• Meghan McCarthy

At Risk but Resilient: How Medical Providers are Impacted by COVID-19

Responding to a call to action, healthcare professionals have quickly become our frontline defense against COVID-19. But at what cost to their psychological well being?



It’s easy to see the physical risk providers take during this pandemic. Yet, many hide emotional and mental trauma caused by Coronavirus.

Now, more than ever, is the time to de-stigmatize the topic of mental health in medical providers.

At times, we’re able to feel sympathy and empathy for strangers. Our heart aches when watching the news, scrolling through social media, or talking to a friend. Medical staff are no different, and the nature of their job puts them at added risk.

Psychological distress is a baseline term for trauma that causes anxiety or depression. Many, more specific conditions fall under this umbrella². For medical staff, the most common include anxiety, PTSD, STS (secondary traumatic stress), vicarious traumatization, compassion fatigue, and dissonance.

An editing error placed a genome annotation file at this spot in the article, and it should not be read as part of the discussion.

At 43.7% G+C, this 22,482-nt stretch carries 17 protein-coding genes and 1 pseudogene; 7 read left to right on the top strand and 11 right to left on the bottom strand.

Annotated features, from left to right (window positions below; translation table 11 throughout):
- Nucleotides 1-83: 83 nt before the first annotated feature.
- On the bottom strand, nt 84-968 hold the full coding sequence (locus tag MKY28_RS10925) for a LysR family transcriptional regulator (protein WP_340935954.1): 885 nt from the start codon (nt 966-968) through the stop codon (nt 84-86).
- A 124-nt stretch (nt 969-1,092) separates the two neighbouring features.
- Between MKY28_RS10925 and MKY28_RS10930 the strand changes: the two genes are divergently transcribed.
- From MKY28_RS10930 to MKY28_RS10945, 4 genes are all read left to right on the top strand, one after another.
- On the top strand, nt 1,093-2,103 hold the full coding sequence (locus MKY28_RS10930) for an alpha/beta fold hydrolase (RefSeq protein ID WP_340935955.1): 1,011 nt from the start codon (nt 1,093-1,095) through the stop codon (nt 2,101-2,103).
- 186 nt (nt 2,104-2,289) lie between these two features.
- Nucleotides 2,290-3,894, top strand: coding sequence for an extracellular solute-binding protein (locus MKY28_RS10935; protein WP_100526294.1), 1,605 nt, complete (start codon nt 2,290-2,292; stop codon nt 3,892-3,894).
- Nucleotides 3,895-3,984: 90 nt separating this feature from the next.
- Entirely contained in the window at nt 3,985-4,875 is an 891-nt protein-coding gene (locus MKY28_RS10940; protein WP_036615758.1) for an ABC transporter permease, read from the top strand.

Secondary traumatic stress (STS) is indirect. STS causes providers to feel trauma from their patients’ experiences². When medical staff feel sympathy, they can also feel vicarious traumatization. This harms their sleep and increases feelings of anxiety and fatigue¹.


Imagine a line of dominos. Only one needs to fall for the entire structure to collapse. Providers’ mental health is similar. Distress harms their other psychological pillars.


After years in the field, many healthcare workers feel under-appreciated, tired, and unaccomplished². Such personal exhaustion can also lead to compassion fatigue. With this, providers can’t feel empathy or compassion towards their patients³.

Amidst tidal waves of change, it’s easy to forget that staying at home right now is a privilege. It’s also one medical professionals don’t have.

Without known treatment, vaccines, and reliable PPE, COVID-19 has increased provider distress. The virus also blurs professional and personal lines. Most frontline workers feel constant fear of infecting their loved ones.

A recent study found 70% of Chinese providers have signs of psychological distress. Additionally, 50% of Italian providers have reported PTSD-like symptoms because of COVID-19⁵. Trauma disturbs sleep and social activity. It also causes feelings of hopelessness, anxiety, and depression⁶. The reach of COVID-19 expands further than providers on the frontline.


Non frontline nurses work in medical facilities/departments, but don’t treat COVID patients¹. Recent studies show non frontline nurses are more psychologically impacted than frontline ones. Researchers believe this is because they have less experience with emergent scenarios. Non frontline nurses also feel fear and sympathy for their frontline colleagues.